Thursday, September 15, 2022

Local Business License Renewal Center Streamlines the Business License Process

By Caitlin Cothran, Manager for Local Revenue Services, Municipal Association of SC 

The Municipal Association of South Carolina’s Local Revenue Services offered business license officials 10 opportunities this summer to attend in-person training sessions throughout the state to learn more about the Local Business License Renewal Center. The trainings prepared current users and new users to operate the online system. 

The sessions involved many hours explaining the system and helping staff, but our staff really enjoyed spending one-on-one time with business licensing staff all over the state. They brought us great questions and they have learned a tremendous amount about how to make the Renewal Center work smoothly since we first began testing the software years ago. 
Officials join the Renewal Center training for the Berkeley-Charleston-Dorchester Council of Governments at Hanahan City Hall on August 18.  

Never heard of the Renewal Center? 

In recent years, the Municipal Association developed a statewide online portal for business license renewals. Act 176, the SC Business License Tax Standardization Act, which passed in 2020, requires that this system to be hosted by the SC Revenue and Fiscal Affairs Office. Municipalities and counties that levy a business license tax must offer the Renewal Center for businesses to use to pay their tax. For these jurisdictions, using this free software requires that they adopt a number of standard business license practices which are also required by Act 176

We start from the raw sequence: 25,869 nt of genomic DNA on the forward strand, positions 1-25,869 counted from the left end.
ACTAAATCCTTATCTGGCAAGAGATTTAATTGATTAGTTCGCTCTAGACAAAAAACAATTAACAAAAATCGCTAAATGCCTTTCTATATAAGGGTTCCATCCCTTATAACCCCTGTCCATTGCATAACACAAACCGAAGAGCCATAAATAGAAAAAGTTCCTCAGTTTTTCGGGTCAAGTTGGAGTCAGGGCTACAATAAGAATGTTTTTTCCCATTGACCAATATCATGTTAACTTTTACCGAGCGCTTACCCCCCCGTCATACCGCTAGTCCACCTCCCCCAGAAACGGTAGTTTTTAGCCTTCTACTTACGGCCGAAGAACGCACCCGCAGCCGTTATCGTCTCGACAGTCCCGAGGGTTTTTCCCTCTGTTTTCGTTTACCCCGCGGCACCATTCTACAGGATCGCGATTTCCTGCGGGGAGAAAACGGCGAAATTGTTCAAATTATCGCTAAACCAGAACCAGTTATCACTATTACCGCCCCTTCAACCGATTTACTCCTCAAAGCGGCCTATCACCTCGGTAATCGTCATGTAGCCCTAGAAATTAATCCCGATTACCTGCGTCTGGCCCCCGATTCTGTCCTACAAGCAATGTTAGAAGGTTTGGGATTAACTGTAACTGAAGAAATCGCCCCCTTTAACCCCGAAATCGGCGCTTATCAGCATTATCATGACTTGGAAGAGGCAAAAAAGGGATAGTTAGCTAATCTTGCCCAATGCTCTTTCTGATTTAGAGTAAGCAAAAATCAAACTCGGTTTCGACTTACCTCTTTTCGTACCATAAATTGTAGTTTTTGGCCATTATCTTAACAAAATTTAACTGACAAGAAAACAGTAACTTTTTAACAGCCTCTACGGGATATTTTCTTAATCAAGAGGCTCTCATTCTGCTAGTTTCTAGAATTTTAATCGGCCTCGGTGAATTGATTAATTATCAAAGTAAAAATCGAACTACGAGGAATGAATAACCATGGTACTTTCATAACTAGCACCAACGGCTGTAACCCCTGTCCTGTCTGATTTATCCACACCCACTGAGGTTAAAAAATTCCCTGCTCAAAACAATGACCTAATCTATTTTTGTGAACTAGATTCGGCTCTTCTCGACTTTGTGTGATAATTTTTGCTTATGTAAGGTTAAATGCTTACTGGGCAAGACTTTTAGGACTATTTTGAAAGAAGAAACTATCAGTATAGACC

What do the Renewal Center requirements mean for staff?

While Act 176 requires municipalities and counties to use the Renewal Center, it does not require that businesses use it. They still have the option to renew by mail, phone or in person. 

If the business chooses to renew its business license using the online portal, the city, town or county must accept renewal applications through it. They cannot require the business to apply for a license another way if it chooses to renew its license through the Renewal Center. Any city, town or county that is not accepting renewals and payments through the online system is not following state law. 

What does the Renewal Center mean for city and town councils? 

Councilmembers should know that Act 176 standardized business license practices across the state. This makes it much easier for businesses operating in multiple jurisdictions to do business around the state, since now they have only one renewal deadline and one place to handle them. 

One of the standardization requirements of Act 176 is that local jurisdictions update the class schedules they use for business license tax calculations every two years. The Municipal Association creates this update, which then receives approval from the SC Revenue and Fiscal Affairs Office, and must be passed by ordinance by each municipal or county council. To ensure compliance with Act 176, the Association recommends that councils pass its model business license ordinance, which includes the current class schedule as an appendix.